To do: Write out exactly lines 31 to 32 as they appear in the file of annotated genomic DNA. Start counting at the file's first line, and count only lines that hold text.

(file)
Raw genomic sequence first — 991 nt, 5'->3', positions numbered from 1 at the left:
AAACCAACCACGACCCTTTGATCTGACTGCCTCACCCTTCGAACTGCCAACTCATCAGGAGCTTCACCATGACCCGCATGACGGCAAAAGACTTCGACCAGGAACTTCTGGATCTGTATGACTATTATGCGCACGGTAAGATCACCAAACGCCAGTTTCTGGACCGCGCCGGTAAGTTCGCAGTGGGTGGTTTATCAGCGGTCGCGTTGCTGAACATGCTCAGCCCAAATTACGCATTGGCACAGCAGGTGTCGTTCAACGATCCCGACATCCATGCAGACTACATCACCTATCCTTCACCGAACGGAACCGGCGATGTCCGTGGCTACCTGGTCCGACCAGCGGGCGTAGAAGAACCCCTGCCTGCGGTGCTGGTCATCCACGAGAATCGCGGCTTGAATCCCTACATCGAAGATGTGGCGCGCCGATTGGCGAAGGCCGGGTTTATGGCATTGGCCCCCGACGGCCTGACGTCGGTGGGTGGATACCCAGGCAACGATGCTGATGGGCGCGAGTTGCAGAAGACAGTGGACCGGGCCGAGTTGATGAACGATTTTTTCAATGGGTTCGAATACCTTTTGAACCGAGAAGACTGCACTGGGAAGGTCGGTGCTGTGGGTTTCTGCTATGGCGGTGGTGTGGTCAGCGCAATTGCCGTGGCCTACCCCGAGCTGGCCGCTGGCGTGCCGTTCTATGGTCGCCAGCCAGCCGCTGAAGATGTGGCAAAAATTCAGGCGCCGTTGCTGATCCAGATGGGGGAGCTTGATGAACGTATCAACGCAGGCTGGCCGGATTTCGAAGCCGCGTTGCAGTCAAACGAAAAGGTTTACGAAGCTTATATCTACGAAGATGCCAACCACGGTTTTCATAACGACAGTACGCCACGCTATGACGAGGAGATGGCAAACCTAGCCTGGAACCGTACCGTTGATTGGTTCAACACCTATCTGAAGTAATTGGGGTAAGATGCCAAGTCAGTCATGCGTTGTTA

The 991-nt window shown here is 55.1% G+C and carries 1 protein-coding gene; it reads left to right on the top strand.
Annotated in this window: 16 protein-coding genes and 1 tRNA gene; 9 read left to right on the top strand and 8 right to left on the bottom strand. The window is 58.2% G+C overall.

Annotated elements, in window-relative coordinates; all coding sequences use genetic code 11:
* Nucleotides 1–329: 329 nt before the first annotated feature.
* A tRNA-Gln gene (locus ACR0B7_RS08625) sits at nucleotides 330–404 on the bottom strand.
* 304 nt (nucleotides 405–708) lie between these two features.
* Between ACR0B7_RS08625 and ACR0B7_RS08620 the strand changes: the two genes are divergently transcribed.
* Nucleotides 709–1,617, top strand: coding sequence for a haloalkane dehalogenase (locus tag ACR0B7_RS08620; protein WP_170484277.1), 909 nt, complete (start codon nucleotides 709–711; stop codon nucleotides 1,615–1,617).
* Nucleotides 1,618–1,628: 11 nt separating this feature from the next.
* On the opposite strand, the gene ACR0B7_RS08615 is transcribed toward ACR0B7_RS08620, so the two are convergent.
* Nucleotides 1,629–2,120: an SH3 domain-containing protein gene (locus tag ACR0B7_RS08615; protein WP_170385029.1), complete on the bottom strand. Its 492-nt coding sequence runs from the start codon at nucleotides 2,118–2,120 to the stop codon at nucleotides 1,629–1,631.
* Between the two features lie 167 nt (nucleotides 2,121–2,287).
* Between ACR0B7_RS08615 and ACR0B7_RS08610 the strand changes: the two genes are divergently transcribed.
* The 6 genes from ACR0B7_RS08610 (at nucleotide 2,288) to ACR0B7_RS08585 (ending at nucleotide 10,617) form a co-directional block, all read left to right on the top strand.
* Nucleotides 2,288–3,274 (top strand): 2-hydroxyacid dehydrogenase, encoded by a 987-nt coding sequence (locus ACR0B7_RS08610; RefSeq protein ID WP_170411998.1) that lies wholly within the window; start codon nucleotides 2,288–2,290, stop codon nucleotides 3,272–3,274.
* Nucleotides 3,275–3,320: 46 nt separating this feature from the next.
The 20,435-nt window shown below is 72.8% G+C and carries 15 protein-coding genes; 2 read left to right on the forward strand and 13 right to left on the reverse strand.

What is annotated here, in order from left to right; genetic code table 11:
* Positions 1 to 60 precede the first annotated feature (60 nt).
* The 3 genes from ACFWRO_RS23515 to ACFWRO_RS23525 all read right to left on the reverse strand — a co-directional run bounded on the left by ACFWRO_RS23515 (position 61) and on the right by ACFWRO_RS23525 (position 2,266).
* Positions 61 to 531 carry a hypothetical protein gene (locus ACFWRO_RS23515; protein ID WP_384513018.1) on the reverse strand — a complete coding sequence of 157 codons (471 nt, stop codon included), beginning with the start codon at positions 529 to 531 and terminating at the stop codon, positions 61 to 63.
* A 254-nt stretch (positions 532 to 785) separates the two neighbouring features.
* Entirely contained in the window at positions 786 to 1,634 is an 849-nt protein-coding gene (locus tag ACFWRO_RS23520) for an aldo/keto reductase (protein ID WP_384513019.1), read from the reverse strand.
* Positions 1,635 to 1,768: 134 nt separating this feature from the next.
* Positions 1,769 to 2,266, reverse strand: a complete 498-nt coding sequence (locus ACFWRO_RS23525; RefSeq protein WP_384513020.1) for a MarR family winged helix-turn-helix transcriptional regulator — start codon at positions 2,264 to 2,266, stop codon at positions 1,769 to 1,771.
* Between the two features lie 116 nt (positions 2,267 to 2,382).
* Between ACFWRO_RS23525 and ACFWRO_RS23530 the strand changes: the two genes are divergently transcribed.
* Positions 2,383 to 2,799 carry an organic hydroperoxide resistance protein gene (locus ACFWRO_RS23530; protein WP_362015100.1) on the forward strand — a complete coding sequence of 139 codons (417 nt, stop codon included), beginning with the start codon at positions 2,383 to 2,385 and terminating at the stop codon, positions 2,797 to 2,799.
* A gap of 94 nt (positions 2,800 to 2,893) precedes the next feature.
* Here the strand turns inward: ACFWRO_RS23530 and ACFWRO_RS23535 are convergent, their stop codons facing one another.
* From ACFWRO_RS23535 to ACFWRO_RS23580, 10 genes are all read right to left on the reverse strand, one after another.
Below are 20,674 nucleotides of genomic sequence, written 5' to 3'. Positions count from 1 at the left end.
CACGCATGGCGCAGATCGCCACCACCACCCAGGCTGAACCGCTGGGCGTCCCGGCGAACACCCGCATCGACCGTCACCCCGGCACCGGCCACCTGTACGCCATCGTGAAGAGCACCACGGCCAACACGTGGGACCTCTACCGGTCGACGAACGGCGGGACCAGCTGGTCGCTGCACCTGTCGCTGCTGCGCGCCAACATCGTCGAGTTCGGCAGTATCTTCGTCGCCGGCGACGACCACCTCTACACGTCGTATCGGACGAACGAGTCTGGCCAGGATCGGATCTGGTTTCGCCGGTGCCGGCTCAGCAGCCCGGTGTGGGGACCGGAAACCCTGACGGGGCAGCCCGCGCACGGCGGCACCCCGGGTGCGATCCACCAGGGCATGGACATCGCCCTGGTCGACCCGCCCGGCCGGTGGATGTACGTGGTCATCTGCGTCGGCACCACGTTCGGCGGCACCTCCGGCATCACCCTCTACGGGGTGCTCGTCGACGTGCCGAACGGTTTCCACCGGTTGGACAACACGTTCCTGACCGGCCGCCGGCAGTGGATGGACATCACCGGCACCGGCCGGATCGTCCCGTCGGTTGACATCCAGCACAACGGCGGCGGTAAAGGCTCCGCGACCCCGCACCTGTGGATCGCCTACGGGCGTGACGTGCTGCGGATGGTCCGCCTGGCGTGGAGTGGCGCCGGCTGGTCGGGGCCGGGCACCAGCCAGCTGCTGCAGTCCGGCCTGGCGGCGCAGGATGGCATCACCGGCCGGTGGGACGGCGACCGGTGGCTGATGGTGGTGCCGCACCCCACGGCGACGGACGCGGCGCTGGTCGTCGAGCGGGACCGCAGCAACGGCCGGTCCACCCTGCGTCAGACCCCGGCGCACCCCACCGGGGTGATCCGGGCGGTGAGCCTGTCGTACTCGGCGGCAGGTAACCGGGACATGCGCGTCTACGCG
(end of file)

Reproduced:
* A gap of 94 nt (positions 2,800 to 2,893) precedes the next feature.
* Here the strand turns inward: ACFWRO_RS23530 and ACFWRO_RS23535 are convergent, their stop codons facing one another.